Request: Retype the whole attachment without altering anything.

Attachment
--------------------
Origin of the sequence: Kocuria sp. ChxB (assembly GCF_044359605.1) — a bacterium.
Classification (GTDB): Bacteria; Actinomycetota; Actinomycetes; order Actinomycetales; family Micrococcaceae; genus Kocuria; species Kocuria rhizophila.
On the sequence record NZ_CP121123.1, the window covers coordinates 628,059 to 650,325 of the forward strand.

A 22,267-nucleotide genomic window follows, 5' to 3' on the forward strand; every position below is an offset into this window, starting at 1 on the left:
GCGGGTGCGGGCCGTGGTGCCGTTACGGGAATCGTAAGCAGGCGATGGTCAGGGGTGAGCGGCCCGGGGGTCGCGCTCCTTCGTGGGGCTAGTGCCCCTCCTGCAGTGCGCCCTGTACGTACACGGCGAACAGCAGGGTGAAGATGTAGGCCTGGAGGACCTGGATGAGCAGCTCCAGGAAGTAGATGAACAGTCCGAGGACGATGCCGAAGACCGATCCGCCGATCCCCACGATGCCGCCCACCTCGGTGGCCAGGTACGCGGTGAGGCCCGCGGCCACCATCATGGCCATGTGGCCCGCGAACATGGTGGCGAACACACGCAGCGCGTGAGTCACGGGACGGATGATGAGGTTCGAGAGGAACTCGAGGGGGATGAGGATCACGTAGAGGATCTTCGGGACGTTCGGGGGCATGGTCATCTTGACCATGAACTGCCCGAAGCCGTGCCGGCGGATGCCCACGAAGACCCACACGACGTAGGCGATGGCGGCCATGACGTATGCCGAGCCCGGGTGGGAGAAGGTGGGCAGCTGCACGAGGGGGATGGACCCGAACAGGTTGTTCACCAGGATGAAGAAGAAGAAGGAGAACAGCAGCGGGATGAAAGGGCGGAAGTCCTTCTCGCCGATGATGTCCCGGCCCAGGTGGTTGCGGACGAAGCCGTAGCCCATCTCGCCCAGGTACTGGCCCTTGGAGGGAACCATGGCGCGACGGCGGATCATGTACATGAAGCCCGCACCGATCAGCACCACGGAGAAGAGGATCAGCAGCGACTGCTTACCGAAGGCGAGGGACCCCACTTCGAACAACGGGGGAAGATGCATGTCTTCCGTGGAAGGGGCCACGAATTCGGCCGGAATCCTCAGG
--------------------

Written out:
Origin of the sequence: Kocuria sp. ChxB (assembly GCF_044359605.1) — a bacterium.
Classification (GTDB): Bacteria; Actinomycetota; Actinomycetes; order Actinomycetales; family Micrococcaceae; genus Kocuria; species Kocuria rhizophila.
On the sequence record NZ_CP121123.1, the window covers coordinates 628,059 to 650,325 of the forward strand.

A 22,267-nucleotide genomic window follows, 5' to 3' on the forward strand; every position below is an offset into this window, starting at 1 on the left:
GCGGGTGCGGGCCGTGGTGCCGTTACGGGAATCGTAAGCAGGCGATGGTCAGGGGTGAGCGGCCCGGGGGTCGCGCTCCTTCGTGGGGCTAGTGCCCCTCCTGCAGTGCGCCCTGTACGTACACGGCGAACAGCAGGGTGAAGATGTAGGCCTGGAGGACCTGGATGAGCAGCTCCAGGAAGTAGATGAACAGTCCGAGGACGATGCCGAAGACCGATCCGCCGATCCCCACGATGCCGCCCACCTCGGTGGCCAGGTACGCGGTGAGGCCCGCGGCCACCATCATGGCCATGTGGCCCGCGAACATGGTGGCGAACACACGCAGCGCGTGAGTCACGGGACGGATGATGAGGTTCGAGAGGAACTCGAGGGGGATGAGGATCACGTAGAGGATCTTCGGGACGTTCGGGGGCATGGTCATCTTGACCATGAACTGCCCGAAGCCGTGCCGGCGGATGCCCACGAAGACCCACACGACGTAGGCGATGGCGGCCATGACGTATGCCGAGCCCGGGTGGGAGAAGGTGGGCAGCTGCACGAGGGGGATGGACCCGAACAGGTTGTTCACCAGGATGAAGAAGAAGAAGGAGAACAGCAGCGGGATGAAAGGGCGGAAGTCCTTCTCGCCGATGATGTCCCGGCCCAGGTGGTTGCGGACGAAGCCGTAGCCCATCTCGCCCAGGTACTGGCCCTTGGAGGGAACCATGGCGCGACGGCGGATCATGTACATGAAGCCCGCACCGATCAGCACCACGGAGAAGAGGATCAGCAGCGACTGCTTACCGAAGGCGAGGGACCCCACTTCGAACAACGGGGGAAGATGCATGTCTTCCGTGGAAGGGGCCACGAATTCGGCCGGAATCCTCAGG